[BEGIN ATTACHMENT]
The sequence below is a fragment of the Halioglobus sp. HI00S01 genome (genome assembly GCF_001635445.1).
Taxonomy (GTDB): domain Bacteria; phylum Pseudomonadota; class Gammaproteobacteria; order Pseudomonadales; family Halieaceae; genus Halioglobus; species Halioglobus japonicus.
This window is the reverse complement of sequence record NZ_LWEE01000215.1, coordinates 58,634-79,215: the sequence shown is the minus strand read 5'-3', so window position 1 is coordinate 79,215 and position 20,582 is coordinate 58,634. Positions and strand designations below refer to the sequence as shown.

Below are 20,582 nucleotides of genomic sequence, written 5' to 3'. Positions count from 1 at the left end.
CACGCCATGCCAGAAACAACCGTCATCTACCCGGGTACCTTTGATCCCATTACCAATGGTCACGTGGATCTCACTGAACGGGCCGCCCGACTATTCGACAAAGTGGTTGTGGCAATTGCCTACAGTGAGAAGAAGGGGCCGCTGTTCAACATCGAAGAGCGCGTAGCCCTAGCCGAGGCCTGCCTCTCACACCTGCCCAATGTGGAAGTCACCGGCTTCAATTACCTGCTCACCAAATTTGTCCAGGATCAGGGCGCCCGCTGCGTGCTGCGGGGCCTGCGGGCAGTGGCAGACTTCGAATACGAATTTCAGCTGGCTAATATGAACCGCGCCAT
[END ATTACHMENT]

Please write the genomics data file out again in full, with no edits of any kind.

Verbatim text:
The sequence below is a fragment of the Halioglobus sp. HI00S01 genome (genome assembly GCF_001635445.1).
Taxonomy (GTDB): domain Bacteria; phylum Pseudomonadota; class Gammaproteobacteria; order Pseudomonadales; family Halieaceae; genus Halioglobus; species Halioglobus japonicus.
This window is the reverse complement of sequence record NZ_LWEE01000215.1, coordinates 58,634-79,215: the sequence shown is the minus strand read 5'-3', so window position 1 is coordinate 79,215 and position 20,582 is coordinate 58,634. Positions and strand designations below refer to the sequence as shown.

Below are 20,582 nucleotides of genomic sequence, written 5' to 3'. Positions count from 1 at the left end.
CACGCCATGCCAGAAACAACCGTCATCTACCCGGGTACCTTTGATCCCATTACCAATGGTCACGTGGATCTCACTGAACGGGCCGCCCGACTATTCGACAAAGTGGTTGTGGCAATTGCCTACAGTGAGAAGAAGGGGCCGCTGTTCAACATCGAAGAGCGCGTAGCCCTAGCCGAGGCCTGCCTCTCACACCTGCCCAATGTGGAAGTCACCGGCTTCAATTACCTGCTCACCAAATTTGTCCAGGATCAGGGCGCCCGCTGCGTGCTGCGGGGCCTGCGGGCAGTGGCAGACTTCGAATACGAATTTCAGCTGGCTAATATGAACCGCGCCAT